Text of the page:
[Long-term health effects of earthquakes: outlining the features of an epidemiological surveillance system in Italy.].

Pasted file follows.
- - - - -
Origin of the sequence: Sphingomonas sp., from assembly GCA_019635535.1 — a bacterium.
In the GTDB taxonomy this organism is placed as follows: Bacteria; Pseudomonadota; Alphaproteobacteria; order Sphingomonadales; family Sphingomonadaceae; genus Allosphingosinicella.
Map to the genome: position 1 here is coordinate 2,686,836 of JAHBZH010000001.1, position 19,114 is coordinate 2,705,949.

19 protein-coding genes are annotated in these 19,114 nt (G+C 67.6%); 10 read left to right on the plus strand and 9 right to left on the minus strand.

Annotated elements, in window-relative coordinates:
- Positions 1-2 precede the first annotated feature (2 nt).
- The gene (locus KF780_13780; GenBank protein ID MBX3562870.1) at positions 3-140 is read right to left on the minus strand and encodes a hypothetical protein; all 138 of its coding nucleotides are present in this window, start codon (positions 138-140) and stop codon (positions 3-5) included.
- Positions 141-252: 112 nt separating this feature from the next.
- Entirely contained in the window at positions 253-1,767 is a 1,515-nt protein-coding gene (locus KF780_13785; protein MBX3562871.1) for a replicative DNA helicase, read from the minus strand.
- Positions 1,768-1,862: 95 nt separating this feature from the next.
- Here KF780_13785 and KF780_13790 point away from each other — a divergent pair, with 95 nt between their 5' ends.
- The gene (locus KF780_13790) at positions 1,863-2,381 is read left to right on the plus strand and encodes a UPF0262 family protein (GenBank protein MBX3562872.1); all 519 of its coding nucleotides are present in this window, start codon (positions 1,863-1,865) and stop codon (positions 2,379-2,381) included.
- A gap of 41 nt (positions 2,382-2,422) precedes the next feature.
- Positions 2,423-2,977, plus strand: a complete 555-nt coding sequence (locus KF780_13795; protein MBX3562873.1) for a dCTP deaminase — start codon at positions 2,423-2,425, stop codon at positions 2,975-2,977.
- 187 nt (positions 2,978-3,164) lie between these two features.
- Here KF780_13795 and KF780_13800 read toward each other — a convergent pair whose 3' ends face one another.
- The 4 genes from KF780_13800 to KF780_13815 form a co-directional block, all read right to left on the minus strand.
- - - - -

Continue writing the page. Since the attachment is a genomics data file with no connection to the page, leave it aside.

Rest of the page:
The major earthquakes occurred in Italy in the past 10 years (L'Aquila, Emilia and Amatrice) have resulted in 679 death, displacement of more than 120,000 people and economic losses for more than 20 billion euros. In a recent review, we found that earthquakes are associated to multiple health conditions in the long term. Because of Italy's high seismic risk, it is likely that establishing a post-earthquake surveillance system would enable early detection of many deleterious effects and mitigation of damages. In this editorial, we outline the possible features of such a surveillance system. Firstly, it should be cost-effective, capitalising on routinely collected health data. Secondly, it should be coordinated centrally by a compact multidisciplinary team, to enable harmonised procedures and analysis. Thirdly, based on current evidence, it should be able to follow-up populations for least 7 years and capture both physical and mental health diseases. Finally, it should gather sufficient information to enable stratified analysis and identify at-risk subgroups that may need specific interventions.